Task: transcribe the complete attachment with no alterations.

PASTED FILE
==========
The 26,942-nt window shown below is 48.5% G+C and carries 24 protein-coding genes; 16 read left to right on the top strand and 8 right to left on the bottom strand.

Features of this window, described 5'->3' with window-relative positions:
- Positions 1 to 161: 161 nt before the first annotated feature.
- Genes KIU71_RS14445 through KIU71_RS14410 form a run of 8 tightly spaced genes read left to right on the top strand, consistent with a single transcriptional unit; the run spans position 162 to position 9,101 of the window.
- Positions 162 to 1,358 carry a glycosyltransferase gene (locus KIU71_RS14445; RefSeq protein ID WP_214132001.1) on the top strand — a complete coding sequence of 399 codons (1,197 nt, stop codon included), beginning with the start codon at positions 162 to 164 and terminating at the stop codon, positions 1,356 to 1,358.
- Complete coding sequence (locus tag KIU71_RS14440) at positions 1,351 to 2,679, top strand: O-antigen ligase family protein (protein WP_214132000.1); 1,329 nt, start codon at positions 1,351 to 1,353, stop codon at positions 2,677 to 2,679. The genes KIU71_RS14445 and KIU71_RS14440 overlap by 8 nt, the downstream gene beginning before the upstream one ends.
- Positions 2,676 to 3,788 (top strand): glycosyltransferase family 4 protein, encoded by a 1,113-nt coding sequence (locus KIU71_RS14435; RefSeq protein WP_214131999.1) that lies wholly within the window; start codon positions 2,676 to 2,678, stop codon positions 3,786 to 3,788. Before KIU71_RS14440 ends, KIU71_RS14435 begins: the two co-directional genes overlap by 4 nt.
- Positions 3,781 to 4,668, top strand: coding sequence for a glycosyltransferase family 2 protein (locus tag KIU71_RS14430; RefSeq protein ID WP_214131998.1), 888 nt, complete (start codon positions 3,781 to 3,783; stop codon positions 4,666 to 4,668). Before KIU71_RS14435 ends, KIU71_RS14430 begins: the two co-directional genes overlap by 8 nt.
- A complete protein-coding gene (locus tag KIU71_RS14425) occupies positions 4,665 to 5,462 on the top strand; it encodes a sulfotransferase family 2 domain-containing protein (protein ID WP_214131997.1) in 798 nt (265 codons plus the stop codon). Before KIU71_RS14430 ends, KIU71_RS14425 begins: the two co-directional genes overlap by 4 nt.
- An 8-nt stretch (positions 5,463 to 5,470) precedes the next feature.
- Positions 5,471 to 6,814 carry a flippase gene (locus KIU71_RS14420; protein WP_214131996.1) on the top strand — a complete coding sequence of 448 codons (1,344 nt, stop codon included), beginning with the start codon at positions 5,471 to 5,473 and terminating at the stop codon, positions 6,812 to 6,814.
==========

The 26,942-nt window shown below is 48.5% G+C and carries 24 protein-coding genes; 16 read left to right on the top strand and 8 right to left on the bottom strand.

Features of this window, described 5'->3' with window-relative positions:
- Positions 1 to 161: 161 nt before the first annotated feature.
- Genes KIU71_RS14445 through KIU71_RS14410 form a run of 8 tightly spaced genes read left to right on the top strand, consistent with a single transcriptional unit; the run spans position 162 to position 9,101 of the window.
- Positions 162 to 1,358 carry a glycosyltransferase gene (locus KIU71_RS14445; RefSeq protein ID WP_214132001.1) on the top strand — a complete coding sequence of 399 codons (1,197 nt, stop codon included), beginning with the start codon at positions 162 to 164 and terminating at the stop codon, positions 1,356 to 1,358.
- Complete coding sequence (locus tag KIU71_RS14440) at positions 1,351 to 2,679, top strand: O-antigen ligase family protein (protein WP_214132000.1); 1,329 nt, start codon at positions 1,351 to 1,353, stop codon at positions 2,677 to 2,679. The genes KIU71_RS14445 and KIU71_RS14440 overlap by 8 nt, the downstream gene beginning before the upstream one ends.
- Positions 2,676 to 3,788 (top strand): glycosyltransferase family 4 protein, encoded by a 1,113-nt coding sequence (locus KIU71_RS14435; RefSeq protein WP_214131999.1) that lies wholly within the window; start codon positions 2,676 to 2,678, stop codon positions 3,786 to 3,788. Before KIU71_RS14440 ends, KIU71_RS14435 begins: the two co-directional genes overlap by 4 nt.
- Positions 3,781 to 4,668, top strand: coding sequence for a glycosyltransferase family 2 protein (locus tag KIU71_RS14430; RefSeq protein ID WP_214131998.1), 888 nt, complete (start codon positions 3,781 to 3,783; stop codon positions 4,666 to 4,668). Before KIU71_RS14435 ends, KIU71_RS14430 begins: the two co-directional genes overlap by 8 nt.
- A complete protein-coding gene (locus tag KIU71_RS14425) occupies positions 4,665 to 5,462 on the top strand; it encodes a sulfotransferase family 2 domain-containing protein (protein ID WP_214131997.1) in 798 nt (265 codons plus the stop codon). Before KIU71_RS14430 ends, KIU71_RS14425 begins: the two co-directional genes overlap by 4 nt.
- An 8-nt stretch (positions 5,463 to 5,470) precedes the next feature.
- Positions 5,471 to 6,814 carry a flippase gene (locus KIU71_RS14420; protein WP_214131996.1) on the top strand — a complete coding sequence of 448 codons (1,344 nt, stop codon included), beginning with the start codon at positions 5,471 to 5,473 and terminating at the stop codon, positions 6,812 to 6,814.